“A Whole New World”


Some years ago (at least three, but probably more) the Disney behemoth began advertising its Hawaiian resort Aulani with this utterly enchanting version of “A Whole New World” from Aladdin.  Even in the little bit they played in the commercial, I was in love with it.

I’ll be the first one to admit I don’t know much about Yuna, the singer who created this song (anyone who does can click here).  But she gives me the general impression of being quite charming.  I also believe she is a Muslim, which means she is persona non grata in Trump’s worldview; all Muslims are terrorists to him.  Even the one’s who sing songs as wholesomely American as Disney songs.  Of course, this particular Disney movie is now suspect in Trump’s vision of the world.  It is, after all, set in an Arab country and features brown people as characters.

I didn’t mean to make this one political at all.  The song is just an innocent romp meant to further the Disney-fied romance between Aladdin and Princess Jasmine.  And this cover is, as I stated earlier, utterly enchanting.  I just wanted to share it with you.  And to remind you that not all Muslims are out to get Westerners.  Some of them just want to create music.


A Peek Inside My Brain


I sometimes feel as though my entire brain is an iPod on shuffle.  Random songs pop into my head at odd times.  It’s been like this for years, even before I got an iPod, although it has been a bit more. . . pronounced, shall we say, since I bought that first one many years ago.

There’s two perennial staples on my mental playlist, songs that generally come up when I’m doing some kind of mundane task.  The first is what I call my Filing Song.

While I enjoy Frank Sinatra, this particular song has never actually been a favorite.  But when I spend more than five minutes filing (like I used to have to do at the community college I used to work at), “Strangers in the Night” just appears like the proverbial bad penny.  I don’t sing the lyrics; I don’t even know most of the lyrics.  I just hum, and occasionally “do be do be do” to the tune.  It’s a satisfying enough way to occupy my brain, although I’d prefer to alphabetize to “All of Me.” (If I’ve been filing too long, I get a little lost in the middle, and have to sing the ABC song to remind myself if K comes before or after M, but that’s a different story altogether.)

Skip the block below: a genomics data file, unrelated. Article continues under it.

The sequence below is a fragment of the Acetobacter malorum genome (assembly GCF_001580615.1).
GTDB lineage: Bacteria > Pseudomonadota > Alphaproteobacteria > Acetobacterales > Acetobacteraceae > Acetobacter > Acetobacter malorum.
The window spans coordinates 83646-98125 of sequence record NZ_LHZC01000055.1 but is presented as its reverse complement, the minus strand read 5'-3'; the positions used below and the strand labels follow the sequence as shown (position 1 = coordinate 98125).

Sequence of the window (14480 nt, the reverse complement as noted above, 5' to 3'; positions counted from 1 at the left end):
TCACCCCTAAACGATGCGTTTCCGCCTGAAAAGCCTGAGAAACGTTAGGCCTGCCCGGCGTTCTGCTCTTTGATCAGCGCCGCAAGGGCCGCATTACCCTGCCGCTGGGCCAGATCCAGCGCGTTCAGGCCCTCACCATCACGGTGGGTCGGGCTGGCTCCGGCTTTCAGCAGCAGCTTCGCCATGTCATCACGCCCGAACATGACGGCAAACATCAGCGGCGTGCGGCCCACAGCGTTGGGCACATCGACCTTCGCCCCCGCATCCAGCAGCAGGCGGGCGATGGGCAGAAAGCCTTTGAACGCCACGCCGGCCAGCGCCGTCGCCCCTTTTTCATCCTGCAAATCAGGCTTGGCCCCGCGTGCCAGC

The other song that randomly, and rather aggressively, injects itself into my consciousness is a Disney classic.

I don’t think I’ve seen this version of the Three Little Pigs since I was in single digits, but “Who’s Afraid of the Big Bad Wolf?” has been on rotation ever since.  Just as I mysteriously associate “Strangers in the Night” with filing, this song is mostly a kitchen tune.  Cooking brings it to the forefront of my brain and I find myself singing the chorus (the only words I remember) over and over in a high-pitched, kiddie-style voice.  Why?  How the hell should I know?

What these two songs seem to best illustrate to me is that some melodies are so ubiquitous either to the culture or our personal experience that they become woven into the fabric of our lives.  Also, that I have virtually zero control over what pops into my head for which reason.  The human brain is a weird and wonderful place, but I wouldn’t want to get lost in mine.

“Winnie the Pooh”


According to my clock (PST in the U.S.), I’ve got just about an hour and twenty minutes left to celebrate Winnie the Pooh Day.  January 18th is the birthday of A.A. Milne, the creator of Pooh Bear and all his friends in the Hundred Acre Wood.  So pull up your favorite teddy bear and sing along.

This is the way I remember Pooh best.  We used to watch The Wonderful World of Disney on TV, and sometimes they would show one of the Winnie the Pooh shorts during the program.  I also remember being read the Milne books as a very small child, three or four at most.  They’re some of my earliest memories and probably the reason why I love these characters so much.

My Musical Oscar Picks


Well, I ended up getting one of these right.  So, if I were a baseball player, I’d be batting .500 and having an awesome year.


I try to give all the  Oscar song and score nominees at least a listen, even if it’s just the samples on itunes.  I heard U2’s “Ordinary Love” after the Golden Globes, and while it was serviceable, it really isn’t the best song nominated.  At best, it’s third behind Pharrell Williams’ “Happy” and what I think is going to win.

I must say I’m a little tired of Disney songs winning almost every time one gets nominated, but this really is the best of the batch.  It fits the movie, the character, and it’s excellent musically.  (There’s the added benefit of being kind of empowering for girls, something I always advocate.)

My pick for Best Original Score is Disney related, too.  And like “Let It Go,” it was pretty easy to choose the soundtrack from Saving Mr. Banks.  Compared to the scores for Gravity and Her, it’s lively and interesting.  And unlike Philomena and The Book Thief, it’s not burdened by too much tradition.  It’s the one score that seemed like something I’d be willing to listen to while not watching the movie.

That’s what I think should win; we’ll see if I’m right in a couple of hours.

Gone to the Movies: Disney